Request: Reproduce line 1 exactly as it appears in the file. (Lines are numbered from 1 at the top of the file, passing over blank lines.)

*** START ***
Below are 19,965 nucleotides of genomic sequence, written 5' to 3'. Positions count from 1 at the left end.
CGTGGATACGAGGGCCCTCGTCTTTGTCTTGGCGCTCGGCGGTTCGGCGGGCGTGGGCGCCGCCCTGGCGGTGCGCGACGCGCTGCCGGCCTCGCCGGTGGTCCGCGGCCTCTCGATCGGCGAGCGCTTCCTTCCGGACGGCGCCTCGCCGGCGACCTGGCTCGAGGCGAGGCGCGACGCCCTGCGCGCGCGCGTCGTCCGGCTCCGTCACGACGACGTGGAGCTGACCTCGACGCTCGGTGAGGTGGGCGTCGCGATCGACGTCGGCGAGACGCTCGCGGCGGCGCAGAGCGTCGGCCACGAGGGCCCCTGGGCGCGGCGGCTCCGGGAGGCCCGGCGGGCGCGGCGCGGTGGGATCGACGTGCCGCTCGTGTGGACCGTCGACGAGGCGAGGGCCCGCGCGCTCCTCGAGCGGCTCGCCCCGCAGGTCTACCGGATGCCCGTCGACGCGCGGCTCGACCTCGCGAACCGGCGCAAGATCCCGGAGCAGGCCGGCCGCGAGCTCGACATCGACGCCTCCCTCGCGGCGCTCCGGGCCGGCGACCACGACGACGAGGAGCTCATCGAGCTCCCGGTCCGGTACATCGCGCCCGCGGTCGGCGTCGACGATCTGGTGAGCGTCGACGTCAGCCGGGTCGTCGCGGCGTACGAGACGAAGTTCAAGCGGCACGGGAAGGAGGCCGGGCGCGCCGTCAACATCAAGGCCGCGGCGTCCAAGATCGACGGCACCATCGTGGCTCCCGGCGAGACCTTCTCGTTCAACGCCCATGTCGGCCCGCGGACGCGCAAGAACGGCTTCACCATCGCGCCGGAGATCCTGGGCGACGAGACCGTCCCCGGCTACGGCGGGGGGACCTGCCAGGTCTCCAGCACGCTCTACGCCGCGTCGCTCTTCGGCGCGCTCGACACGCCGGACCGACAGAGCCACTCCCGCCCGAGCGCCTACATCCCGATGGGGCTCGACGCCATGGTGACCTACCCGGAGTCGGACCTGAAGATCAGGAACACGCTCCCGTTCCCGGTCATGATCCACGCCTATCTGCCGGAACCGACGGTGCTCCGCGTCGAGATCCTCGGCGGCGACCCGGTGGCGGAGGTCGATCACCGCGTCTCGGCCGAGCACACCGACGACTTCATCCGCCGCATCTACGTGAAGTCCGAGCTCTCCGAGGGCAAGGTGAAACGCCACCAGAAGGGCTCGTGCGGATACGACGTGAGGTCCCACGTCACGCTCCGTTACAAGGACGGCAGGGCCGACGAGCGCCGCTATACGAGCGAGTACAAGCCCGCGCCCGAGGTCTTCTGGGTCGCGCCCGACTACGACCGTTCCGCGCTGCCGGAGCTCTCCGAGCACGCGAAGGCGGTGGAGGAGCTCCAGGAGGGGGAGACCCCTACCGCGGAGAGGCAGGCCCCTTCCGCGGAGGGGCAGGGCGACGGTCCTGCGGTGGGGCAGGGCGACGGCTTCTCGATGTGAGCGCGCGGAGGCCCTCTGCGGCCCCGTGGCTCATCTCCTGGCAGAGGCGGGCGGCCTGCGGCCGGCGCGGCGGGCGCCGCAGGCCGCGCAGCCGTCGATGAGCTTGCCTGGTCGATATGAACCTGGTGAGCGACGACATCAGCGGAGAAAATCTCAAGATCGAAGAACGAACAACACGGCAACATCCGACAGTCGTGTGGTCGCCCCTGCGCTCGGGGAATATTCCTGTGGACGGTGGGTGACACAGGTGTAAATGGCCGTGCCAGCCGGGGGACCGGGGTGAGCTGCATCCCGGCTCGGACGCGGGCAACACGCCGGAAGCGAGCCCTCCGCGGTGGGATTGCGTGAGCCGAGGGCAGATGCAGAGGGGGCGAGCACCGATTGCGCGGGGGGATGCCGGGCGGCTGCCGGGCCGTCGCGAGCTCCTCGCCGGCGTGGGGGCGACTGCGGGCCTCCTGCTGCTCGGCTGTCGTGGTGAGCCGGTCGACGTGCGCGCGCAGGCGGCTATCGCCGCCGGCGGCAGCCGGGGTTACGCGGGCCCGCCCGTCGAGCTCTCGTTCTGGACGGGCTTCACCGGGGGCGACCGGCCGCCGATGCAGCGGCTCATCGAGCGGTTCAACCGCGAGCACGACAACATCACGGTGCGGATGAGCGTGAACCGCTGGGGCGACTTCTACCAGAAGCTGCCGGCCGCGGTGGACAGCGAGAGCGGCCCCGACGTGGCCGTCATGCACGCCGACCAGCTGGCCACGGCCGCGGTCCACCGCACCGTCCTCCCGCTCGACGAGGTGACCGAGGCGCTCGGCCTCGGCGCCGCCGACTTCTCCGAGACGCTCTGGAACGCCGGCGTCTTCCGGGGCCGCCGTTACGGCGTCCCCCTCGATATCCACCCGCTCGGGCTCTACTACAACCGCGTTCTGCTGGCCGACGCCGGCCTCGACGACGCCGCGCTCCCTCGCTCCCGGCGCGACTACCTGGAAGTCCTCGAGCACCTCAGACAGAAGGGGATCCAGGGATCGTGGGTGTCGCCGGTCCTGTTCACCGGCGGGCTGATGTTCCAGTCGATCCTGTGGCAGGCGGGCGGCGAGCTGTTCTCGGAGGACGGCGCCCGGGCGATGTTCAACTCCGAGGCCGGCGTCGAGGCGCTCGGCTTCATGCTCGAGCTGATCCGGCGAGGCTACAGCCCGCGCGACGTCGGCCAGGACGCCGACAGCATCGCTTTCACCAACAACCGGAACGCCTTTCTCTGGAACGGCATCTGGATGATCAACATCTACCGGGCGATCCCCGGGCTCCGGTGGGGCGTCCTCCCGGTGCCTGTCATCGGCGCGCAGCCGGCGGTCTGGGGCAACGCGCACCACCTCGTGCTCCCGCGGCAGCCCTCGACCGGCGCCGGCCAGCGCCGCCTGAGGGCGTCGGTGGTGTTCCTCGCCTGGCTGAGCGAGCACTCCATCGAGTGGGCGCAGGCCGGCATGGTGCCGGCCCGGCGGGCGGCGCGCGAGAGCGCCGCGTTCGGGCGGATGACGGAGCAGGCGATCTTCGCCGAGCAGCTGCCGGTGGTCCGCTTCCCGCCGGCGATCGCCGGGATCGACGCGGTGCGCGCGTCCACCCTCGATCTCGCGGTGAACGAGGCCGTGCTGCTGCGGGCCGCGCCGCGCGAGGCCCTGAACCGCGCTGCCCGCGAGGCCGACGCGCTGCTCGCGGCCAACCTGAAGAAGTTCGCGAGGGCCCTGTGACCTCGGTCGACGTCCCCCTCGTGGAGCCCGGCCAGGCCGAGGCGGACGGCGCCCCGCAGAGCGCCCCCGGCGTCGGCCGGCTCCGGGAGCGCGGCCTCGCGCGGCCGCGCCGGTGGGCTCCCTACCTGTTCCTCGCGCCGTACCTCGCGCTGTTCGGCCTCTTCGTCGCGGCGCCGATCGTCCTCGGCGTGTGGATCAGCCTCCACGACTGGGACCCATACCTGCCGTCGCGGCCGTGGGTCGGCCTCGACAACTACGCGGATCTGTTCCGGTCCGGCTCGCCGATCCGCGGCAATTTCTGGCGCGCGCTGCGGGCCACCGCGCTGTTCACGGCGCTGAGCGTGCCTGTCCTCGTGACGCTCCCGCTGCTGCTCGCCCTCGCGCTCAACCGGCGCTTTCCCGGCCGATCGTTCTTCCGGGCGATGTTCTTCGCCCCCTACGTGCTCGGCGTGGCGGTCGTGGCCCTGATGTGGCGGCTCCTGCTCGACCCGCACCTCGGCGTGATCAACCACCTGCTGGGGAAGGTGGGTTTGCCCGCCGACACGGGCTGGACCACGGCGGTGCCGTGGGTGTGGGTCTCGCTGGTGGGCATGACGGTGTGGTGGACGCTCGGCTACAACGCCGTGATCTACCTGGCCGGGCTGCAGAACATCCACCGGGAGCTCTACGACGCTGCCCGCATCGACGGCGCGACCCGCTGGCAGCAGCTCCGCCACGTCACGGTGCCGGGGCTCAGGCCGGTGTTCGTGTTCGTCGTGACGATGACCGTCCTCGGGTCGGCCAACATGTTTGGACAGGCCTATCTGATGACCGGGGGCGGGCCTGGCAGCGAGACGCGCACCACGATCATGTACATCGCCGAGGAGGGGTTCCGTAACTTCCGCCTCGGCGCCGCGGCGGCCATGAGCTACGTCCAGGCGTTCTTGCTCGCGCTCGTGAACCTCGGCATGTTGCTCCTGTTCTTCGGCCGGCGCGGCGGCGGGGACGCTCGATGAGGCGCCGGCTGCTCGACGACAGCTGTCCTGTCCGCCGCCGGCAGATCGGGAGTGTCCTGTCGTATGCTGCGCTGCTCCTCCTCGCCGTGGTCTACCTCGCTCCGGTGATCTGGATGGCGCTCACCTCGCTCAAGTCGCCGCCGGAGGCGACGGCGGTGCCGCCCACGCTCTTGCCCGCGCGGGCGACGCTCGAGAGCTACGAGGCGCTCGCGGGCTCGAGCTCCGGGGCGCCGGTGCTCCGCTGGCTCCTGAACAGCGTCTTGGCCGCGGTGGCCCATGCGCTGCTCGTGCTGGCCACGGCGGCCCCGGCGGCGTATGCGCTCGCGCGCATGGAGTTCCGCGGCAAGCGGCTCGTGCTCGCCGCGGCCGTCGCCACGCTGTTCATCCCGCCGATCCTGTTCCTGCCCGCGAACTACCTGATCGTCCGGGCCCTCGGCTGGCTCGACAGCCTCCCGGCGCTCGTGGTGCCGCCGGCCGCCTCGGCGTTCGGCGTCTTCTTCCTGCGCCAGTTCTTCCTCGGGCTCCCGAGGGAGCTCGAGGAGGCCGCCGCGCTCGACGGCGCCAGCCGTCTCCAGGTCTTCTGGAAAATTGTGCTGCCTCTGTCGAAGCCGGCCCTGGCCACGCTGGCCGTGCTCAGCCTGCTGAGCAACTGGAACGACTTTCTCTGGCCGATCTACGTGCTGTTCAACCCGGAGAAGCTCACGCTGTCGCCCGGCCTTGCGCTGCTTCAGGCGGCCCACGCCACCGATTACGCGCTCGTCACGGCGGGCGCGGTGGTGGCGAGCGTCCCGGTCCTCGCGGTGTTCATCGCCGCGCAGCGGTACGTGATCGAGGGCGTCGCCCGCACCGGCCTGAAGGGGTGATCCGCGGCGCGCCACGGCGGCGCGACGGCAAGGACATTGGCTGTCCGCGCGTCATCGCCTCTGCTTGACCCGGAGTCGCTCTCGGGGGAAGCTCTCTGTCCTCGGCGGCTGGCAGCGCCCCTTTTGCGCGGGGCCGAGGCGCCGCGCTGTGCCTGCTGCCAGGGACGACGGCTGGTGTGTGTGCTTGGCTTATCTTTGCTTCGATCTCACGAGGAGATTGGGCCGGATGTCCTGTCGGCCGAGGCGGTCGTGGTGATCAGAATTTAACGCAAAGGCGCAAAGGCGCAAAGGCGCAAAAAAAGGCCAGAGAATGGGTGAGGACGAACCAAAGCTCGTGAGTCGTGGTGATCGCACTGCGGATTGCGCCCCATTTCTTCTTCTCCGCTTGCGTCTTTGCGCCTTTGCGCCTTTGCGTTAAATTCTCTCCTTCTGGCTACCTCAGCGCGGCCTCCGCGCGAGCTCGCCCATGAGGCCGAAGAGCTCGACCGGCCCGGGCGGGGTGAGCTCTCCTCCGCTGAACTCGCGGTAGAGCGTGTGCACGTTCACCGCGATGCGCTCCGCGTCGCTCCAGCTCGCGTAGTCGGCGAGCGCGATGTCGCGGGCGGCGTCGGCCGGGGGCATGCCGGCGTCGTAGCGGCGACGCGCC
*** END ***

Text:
Below are 19,965 nucleotides of genomic sequence, written 5' to 3'. Positions count from 1 at the left end.